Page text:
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Plus Report - By Thomas Baekdal - March 2021

How can publishers measure trust and other editorial metrics?

There is something we need to have a talk about. Every other month or so, someone publishes an article telling journalists that analytics don't work, that they don't tell you what you need, and that newsrooms still need to rely on their gut instinct. And then these articles give you a long list of examples of how these don't work, all using the wrong metrics to measure the wrong things.

The latest example of this is "The Unknowable News Audience", which many people in my media circles started sharing.

For instance, it says this:

Before the advent of digital news production and the online measurement tools that followed, journalists tended to decide among themselves what to report and publish, and assumed the audience would agree with their judgment. Now, journalists across the globe increasingly go through their daily routines while face-to-face with online measurement data that describe the audience's reaction to their output as those reactions unfold.
Perhaps the strangest thing about this development is how ineffective it appears to have been in improving journalism's standing among the public. If journalists are finally listening to the audience, why is journalism so disdained? If news publishers can now determine exactly what the audience wants, why are so many struggling to survive? And if solving journalism's ailments begins with giving the audience more of a say, why does it end with so much confusion?

"The answer is that, contrary to the notion that online metrics would lead to a "rationalization of audience understanding," audience analytic data continue to leave plenty of room for interpretation.

And then the article finishes by saying:

Journalists will likely continue [...] drawing on their own gut instincts and assumptions about the people they aspire to reach.

And this is just one example of many. The mistake that everyone makes is that they are not measuring what they need to measure, so of course it doesn't work.

You can't measure something like trust in journalism by how long people stay on your site or how many pageviews you get. We know that those two things have nothing to do with trust. If pageviews defined trust then the newspapers with the highest number of pageviews would also be the most trusted. But they are not.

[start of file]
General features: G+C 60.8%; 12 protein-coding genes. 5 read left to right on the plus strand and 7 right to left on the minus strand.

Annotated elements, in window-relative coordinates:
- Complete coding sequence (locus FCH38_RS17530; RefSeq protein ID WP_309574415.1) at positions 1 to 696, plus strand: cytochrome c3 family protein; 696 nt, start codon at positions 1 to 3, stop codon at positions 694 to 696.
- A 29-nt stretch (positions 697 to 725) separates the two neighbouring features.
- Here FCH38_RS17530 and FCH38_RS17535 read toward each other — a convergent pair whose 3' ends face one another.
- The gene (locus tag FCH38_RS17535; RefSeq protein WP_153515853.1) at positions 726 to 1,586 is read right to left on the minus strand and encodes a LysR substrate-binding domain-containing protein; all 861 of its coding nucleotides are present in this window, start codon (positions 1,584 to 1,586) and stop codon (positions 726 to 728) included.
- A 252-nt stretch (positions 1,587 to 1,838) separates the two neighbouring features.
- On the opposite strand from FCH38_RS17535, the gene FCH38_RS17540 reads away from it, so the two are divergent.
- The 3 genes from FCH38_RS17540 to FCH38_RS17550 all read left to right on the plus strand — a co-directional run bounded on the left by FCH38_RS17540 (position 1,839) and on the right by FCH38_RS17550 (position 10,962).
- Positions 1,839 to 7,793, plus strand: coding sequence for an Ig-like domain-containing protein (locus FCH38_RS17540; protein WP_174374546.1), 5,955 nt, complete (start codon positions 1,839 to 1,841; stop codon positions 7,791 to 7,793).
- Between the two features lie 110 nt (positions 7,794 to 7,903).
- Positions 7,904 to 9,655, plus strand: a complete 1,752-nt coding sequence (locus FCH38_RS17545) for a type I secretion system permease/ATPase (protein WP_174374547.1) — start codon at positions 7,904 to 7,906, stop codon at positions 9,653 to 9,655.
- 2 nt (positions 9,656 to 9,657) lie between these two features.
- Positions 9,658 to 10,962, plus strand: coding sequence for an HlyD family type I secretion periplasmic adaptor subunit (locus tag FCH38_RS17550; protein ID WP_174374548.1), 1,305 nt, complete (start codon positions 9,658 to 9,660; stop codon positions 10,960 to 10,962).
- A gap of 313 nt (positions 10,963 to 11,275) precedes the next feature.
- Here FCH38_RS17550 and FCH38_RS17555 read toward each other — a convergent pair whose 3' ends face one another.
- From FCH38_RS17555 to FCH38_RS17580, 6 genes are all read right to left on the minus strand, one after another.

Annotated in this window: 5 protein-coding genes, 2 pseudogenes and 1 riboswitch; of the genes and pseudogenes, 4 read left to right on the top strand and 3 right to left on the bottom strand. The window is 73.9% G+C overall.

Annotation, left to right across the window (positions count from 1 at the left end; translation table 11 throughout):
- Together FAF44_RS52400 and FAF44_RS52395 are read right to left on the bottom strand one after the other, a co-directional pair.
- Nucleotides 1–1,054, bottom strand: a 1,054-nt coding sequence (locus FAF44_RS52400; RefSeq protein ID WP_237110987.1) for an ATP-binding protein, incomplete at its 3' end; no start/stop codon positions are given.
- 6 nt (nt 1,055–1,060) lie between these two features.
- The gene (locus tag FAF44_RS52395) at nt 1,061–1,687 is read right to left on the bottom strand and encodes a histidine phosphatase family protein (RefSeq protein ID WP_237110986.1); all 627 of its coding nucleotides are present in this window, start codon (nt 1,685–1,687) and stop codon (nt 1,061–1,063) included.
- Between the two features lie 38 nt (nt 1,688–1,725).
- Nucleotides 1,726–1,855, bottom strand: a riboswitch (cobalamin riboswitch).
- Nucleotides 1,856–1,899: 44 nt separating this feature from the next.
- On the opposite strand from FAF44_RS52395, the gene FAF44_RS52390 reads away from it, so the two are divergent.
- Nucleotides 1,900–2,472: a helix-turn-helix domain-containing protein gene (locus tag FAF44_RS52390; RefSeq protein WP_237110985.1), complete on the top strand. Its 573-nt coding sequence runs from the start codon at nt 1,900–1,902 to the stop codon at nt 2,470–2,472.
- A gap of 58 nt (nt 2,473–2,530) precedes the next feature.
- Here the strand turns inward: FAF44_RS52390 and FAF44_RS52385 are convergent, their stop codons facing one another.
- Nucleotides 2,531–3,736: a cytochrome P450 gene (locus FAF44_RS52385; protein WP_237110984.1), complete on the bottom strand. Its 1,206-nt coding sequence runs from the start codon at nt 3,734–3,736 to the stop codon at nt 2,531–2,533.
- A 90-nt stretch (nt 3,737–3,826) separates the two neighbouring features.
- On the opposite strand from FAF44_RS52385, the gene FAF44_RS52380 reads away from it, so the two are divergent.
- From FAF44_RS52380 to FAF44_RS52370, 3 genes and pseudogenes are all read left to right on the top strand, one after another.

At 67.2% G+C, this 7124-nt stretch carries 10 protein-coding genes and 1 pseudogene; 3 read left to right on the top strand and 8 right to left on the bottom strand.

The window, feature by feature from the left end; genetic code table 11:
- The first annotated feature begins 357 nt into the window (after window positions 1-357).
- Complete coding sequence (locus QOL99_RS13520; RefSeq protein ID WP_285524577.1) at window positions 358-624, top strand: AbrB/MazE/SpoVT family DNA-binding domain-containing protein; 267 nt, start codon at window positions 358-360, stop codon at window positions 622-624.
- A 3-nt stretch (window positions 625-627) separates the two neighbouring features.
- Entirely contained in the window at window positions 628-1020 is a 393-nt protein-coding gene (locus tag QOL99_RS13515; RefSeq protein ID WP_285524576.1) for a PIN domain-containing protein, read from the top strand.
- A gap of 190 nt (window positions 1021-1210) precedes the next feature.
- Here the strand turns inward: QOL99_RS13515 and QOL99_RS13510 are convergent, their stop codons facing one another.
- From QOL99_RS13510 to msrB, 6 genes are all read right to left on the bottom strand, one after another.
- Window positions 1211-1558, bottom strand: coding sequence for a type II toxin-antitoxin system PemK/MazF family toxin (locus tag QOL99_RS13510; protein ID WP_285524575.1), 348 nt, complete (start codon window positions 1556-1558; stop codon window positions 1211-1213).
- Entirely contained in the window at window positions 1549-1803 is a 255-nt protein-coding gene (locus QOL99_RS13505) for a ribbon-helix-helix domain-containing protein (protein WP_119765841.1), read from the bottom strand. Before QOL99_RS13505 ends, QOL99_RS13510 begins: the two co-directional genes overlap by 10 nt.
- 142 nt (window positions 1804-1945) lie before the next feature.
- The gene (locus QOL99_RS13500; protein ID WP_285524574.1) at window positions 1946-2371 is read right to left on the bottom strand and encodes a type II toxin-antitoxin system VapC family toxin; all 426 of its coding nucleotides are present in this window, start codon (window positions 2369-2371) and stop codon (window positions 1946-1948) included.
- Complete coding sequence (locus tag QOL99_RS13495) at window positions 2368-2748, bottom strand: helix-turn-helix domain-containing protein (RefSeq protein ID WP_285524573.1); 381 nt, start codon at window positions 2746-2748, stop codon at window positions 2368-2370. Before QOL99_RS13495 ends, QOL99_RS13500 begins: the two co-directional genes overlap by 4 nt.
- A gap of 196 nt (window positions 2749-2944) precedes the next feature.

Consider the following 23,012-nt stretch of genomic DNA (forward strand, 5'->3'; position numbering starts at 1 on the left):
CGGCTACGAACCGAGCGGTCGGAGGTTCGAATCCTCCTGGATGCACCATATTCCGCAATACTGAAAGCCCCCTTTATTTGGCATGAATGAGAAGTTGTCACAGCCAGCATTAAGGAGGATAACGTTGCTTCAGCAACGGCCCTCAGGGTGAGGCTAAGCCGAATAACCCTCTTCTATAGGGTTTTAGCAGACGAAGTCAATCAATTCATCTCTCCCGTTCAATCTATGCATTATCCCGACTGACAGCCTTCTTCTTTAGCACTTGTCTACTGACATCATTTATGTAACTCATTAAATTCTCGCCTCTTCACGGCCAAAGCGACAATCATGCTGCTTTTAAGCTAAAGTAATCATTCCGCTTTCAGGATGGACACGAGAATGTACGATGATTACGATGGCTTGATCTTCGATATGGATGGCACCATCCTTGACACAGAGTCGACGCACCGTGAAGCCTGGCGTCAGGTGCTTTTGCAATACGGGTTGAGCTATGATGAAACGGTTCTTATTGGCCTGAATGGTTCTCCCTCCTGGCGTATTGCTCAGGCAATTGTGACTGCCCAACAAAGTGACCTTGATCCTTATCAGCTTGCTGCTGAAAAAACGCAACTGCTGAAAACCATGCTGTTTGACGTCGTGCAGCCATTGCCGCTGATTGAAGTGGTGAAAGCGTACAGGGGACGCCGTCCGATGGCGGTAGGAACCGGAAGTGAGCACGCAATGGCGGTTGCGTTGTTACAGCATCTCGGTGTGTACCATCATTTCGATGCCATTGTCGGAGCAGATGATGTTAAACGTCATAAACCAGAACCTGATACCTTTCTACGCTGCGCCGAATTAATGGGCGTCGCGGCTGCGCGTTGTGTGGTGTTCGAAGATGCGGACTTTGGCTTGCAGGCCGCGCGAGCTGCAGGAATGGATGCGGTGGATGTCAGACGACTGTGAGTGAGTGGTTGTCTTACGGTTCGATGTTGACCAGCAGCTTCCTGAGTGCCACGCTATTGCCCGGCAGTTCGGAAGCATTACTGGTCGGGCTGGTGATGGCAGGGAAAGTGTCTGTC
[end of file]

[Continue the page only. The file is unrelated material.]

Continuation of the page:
So why do we keep seeing articles like the one above? Why do people keep claiming that analytics doesn't work for journalists when you are not even measuring the right things?

More importantly, how do you measure editorial analytics? How do you measure trust or what journalistic impact you have?

Well, let's define that. In fact, I already did exactly this back in 2017 in "How Editorial Analytics can Help you Define your Editorial Strategy". That article is still highly relevant, but let's simplify it.

You need three things to measure editorial analytics

The mistake that I see so many people make is that they don't realise you need three elements, whenever you want to measure something.

  1. First, you need to actually measure what you want to measure. This one seems obvious, but, as I explained above, this is the most common problem I come across.
  2. Secondly, you need to act in a way that allows you to have that data to begin with.
  3. You need to understand the difference that time makes.

So, let's use 'trust in journalism' as our focus here, and let me start with the last point. In the article mentioned earlier, they quoted Ezra Klein for saying this:

 
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Thomas Baekdal

Founder, media analyst, author, and publisher. Follow on Twitter

"Thomas Baekdal is one of Scandinavia's most sought-after experts in the digitization of media companies. He has made ​​himself known for his analysis of how digitization has changed the way we consume media."
Swedish business magazine, Resumé

 

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